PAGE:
Growing a huge number of followers on social media sounds great, and can feel even better. Hitting that one-hundred (or -thousand, or -million) mark is a quantifiable achievement you can easily show off, because anyone can view and understand it.
But if you’re thinking about social in a true business sense – as I hope we all are – then the real trick is to have your follower count “ladder up” to something meaningful.
How will your social media followers
actually impact your brand?
Consider a B2B sales team charged with bringing in new clients. If their bonuses are solely tied to an overall number of new clients for the year, do you think they'll care if the clients they bring in are a good fit for the business? If they're profitable? If the company can actually service them? If these clients can be retained?
The same thing can be said of your social media followers. It’s important for social success to be tied to more than just a basic follower count. Similar to over-simplified business sales goals, there are so many more factors that contribute to “good growth” on social.
Track Your ROI with a Social Media Metrics Scorecard
Successfully tracking your wins across the spectrum of available metrics can give you a much-better sense of your social media ROI. These numbers can also inform your team in a broader sense by providing a detailed picture of your brand’s overall reach and impact. This can help your brand’s leaders make better business decisions – which is a great way to showcase your value to the organization.
Start by listing your organization’s top business goals, then find the key 3-5 social metrics that can serve as key performance indicators (KPIs) for meeting those objectives. This is a crucial step toward explaining the ROI of your efforts on social.
Here are some ideas to get you started:
Consider the Entire Customer Journey
Although it may often be forgotten by stressed-out managers trying to reach sales goals, you usually can’t get prospective customers to the bottom of your sales funnel without a little time and patience.
In digital marketing, it’s often unreasonable to expect someone to become a customer after just a few ad impressions or social media engagements. That means you need to consider the entire customer journey as you organize your social media measurement and reporting efforts.
There are a lot of "events" that can happen on social BEFORE someone becomes a customer:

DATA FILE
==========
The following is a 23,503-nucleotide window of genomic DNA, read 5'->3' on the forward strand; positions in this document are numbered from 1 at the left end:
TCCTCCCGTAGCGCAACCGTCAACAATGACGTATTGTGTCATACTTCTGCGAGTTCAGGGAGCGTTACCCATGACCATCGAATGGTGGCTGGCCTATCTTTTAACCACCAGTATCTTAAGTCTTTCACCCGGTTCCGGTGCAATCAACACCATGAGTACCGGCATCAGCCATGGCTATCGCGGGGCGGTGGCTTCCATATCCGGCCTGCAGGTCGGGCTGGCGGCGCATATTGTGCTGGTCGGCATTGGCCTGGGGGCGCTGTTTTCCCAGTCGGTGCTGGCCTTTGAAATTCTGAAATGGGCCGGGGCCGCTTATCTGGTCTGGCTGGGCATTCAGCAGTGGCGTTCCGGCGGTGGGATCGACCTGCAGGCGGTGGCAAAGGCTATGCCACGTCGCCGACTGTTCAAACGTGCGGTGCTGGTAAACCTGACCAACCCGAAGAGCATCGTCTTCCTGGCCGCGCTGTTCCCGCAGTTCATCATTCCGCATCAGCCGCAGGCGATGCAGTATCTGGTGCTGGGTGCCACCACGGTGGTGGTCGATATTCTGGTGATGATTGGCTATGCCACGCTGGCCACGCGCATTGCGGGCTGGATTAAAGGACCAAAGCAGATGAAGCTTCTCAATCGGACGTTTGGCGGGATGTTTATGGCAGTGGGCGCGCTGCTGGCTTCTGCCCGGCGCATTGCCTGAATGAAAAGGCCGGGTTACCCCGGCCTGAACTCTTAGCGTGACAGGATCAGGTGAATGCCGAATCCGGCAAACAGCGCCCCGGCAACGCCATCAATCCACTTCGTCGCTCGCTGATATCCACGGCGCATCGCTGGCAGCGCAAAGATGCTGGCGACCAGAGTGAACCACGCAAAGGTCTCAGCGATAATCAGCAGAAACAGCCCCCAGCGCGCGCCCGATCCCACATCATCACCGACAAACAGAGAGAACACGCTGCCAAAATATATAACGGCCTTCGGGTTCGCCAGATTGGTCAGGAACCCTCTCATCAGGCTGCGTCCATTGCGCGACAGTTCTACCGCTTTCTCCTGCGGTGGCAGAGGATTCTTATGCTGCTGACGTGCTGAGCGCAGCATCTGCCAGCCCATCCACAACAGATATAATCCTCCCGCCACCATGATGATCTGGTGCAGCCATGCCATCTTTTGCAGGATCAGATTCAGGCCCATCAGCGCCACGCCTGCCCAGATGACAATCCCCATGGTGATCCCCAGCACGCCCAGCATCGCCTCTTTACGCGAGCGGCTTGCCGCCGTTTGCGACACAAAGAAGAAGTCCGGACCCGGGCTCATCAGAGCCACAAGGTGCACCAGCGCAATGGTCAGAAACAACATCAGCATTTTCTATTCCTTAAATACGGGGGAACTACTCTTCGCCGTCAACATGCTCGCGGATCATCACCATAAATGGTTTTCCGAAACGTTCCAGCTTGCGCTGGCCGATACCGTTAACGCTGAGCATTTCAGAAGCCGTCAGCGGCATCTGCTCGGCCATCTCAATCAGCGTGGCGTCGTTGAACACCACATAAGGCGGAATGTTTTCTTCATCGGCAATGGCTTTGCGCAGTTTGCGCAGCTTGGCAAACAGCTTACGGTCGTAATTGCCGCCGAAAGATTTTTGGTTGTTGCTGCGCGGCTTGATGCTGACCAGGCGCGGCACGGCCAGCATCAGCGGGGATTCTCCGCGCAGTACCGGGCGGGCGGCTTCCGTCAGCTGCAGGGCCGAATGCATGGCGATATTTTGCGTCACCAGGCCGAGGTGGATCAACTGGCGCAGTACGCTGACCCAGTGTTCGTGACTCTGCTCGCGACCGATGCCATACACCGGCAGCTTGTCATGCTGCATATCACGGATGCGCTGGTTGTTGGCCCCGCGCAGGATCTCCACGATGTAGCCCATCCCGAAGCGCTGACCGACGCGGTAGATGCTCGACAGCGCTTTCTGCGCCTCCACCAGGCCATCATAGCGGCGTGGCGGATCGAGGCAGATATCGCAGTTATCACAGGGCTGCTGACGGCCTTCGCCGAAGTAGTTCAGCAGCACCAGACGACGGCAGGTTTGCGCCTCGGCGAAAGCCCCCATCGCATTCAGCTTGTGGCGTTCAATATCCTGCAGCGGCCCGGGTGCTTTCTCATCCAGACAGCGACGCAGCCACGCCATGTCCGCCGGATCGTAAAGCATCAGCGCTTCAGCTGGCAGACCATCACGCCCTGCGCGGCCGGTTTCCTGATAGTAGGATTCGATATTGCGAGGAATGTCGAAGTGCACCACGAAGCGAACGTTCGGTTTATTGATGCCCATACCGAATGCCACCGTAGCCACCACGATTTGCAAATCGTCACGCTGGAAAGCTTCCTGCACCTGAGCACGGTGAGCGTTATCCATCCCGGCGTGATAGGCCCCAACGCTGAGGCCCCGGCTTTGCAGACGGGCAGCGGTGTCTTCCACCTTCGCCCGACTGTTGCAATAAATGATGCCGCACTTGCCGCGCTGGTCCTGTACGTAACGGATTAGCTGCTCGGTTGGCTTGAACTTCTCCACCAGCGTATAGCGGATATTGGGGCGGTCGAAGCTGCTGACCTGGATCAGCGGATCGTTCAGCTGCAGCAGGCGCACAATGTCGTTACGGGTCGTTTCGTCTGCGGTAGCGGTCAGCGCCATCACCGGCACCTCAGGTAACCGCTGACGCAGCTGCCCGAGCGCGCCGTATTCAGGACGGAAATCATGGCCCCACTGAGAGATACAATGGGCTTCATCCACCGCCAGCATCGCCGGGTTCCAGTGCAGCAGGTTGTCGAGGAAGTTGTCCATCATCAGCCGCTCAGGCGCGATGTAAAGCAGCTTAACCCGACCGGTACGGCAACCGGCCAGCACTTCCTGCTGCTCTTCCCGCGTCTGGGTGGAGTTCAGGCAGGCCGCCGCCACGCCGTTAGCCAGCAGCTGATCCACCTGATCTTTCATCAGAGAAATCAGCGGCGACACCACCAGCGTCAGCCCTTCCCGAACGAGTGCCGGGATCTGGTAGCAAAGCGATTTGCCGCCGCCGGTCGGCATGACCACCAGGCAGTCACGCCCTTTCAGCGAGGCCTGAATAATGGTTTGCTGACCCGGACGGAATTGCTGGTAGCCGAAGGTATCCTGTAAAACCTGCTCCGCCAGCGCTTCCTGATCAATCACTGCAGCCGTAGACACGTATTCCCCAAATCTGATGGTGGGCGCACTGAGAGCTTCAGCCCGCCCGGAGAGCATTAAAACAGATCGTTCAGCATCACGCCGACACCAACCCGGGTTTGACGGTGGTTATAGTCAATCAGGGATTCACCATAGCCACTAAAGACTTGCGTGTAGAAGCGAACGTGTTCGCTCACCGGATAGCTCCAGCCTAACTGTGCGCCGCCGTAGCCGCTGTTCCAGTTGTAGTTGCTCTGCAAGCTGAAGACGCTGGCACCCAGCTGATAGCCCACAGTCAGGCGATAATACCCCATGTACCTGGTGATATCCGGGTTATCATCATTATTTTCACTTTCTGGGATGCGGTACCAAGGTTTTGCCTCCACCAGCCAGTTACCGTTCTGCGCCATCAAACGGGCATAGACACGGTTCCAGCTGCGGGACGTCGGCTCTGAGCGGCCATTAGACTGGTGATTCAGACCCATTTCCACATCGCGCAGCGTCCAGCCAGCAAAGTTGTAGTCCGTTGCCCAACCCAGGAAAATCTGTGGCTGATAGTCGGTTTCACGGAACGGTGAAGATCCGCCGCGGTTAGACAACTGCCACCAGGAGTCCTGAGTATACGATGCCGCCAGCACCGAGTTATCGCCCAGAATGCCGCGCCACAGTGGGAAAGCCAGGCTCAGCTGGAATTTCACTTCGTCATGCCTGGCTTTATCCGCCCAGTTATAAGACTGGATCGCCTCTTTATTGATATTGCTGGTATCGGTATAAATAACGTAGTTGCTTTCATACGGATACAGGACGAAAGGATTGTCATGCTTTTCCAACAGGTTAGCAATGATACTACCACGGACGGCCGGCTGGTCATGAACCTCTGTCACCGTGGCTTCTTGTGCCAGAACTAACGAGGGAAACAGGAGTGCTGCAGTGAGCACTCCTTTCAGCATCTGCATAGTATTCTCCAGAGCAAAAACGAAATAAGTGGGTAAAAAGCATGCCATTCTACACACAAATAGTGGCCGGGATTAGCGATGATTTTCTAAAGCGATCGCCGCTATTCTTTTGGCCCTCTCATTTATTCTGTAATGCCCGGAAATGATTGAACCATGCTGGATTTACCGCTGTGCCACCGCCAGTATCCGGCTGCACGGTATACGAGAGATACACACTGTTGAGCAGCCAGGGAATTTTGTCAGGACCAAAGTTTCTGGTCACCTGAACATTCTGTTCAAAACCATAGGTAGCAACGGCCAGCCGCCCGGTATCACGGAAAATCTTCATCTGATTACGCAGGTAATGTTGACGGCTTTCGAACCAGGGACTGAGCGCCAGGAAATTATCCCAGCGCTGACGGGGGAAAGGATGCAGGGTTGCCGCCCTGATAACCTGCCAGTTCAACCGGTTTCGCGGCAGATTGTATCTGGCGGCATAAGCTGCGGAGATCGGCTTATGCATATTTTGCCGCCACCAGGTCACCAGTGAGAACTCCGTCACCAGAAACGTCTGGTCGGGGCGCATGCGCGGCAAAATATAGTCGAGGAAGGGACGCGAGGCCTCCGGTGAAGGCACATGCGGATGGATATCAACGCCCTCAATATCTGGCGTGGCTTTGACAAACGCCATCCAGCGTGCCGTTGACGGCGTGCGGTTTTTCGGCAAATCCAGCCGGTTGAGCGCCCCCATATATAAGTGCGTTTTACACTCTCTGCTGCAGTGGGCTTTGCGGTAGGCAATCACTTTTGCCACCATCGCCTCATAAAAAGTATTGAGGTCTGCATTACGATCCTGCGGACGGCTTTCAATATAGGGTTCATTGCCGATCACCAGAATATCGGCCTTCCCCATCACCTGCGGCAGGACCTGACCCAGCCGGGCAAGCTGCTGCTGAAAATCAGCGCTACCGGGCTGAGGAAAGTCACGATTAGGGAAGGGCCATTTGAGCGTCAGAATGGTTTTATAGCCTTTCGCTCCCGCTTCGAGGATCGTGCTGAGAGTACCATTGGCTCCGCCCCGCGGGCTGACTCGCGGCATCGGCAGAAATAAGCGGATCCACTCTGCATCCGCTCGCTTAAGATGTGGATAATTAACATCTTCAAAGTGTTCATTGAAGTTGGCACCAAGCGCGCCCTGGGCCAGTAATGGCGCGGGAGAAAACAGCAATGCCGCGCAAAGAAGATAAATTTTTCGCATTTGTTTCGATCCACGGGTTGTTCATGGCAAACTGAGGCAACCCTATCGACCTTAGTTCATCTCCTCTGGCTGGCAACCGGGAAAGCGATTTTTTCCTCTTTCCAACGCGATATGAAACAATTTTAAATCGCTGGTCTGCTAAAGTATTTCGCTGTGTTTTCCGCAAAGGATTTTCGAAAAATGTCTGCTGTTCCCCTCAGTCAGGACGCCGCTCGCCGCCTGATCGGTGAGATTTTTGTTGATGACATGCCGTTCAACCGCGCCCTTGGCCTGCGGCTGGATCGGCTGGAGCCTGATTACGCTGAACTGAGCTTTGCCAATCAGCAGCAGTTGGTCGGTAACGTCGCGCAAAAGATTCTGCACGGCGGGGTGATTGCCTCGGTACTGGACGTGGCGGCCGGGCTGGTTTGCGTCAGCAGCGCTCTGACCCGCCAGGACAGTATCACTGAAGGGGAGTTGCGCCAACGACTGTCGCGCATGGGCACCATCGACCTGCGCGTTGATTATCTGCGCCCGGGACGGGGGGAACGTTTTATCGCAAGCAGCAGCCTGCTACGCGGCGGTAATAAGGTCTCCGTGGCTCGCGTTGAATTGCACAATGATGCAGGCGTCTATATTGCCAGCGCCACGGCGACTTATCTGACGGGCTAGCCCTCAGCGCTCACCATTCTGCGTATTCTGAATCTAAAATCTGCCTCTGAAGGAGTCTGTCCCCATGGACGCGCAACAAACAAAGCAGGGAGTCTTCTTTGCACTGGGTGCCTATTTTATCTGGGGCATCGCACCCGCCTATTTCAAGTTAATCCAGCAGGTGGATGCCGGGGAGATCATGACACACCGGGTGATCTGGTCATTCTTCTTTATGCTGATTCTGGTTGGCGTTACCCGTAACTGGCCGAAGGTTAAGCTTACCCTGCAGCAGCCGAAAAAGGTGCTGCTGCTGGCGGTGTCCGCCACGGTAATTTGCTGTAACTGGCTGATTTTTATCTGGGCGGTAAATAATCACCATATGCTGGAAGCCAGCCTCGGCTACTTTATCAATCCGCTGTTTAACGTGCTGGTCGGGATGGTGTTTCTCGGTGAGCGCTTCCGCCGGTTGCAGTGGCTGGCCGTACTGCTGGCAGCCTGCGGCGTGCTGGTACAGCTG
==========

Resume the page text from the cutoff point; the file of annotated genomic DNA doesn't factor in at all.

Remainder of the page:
- Engaging with social media content
- Following your brand’s page
- Visiting your website
- Signing up for an email list
- Downloading a whitepaper or a free PDF
- Clicking a retargeting ad
- Adding a product to a cart
You should consider how to best move someone along from one step to the next vs. expecting them to advance from the very top to the very bottom with one status update.
This year’s Shorty award in the TV category went to the Netflix original series Narcosbased on their successful social campaign that used a “micro-conversions” approach to building viewership.
The ultimate goal of the campaign was to get as many people to watch Narcos as possible. But instead of blasting would-be viewers with “Watch Now!” messages, the campaign created content their social audience could relate to and would actually enjoy. Graphic content connected thematic elements of the show (like power, money, and, of course, cocaine) to current events and trends (like Donald Trump and emojis). This approach earned hundreds of thousands of social engagements, which helped the show become the most-watched Netflix original in 2015 – with more viewers than even HBO’s Game of Thrones.
You can use a similar approach as you craft both a social content strategy and your measurement/reporting goals. Give yourself credit for the “micro conversions” you earn – not only because it feels good (and makes you look better) but because it also affects your overall social marketing approach. Focusing all your efforts on “macro conversions” (like leads, sales, or TV viewers) won’t get you far on social channels. Social media users aren’t in a hurry to give you their time or money, especially if it means taking them away from their favorite social media app. So focus instead on engaging them with useful information, experiences and conversations.
By providing value through tips, entertainment, or a carefully crafted community, and then picking the best metrics to measure your success, your small wins on social will add up to business success, and you’ll have the data to prove it.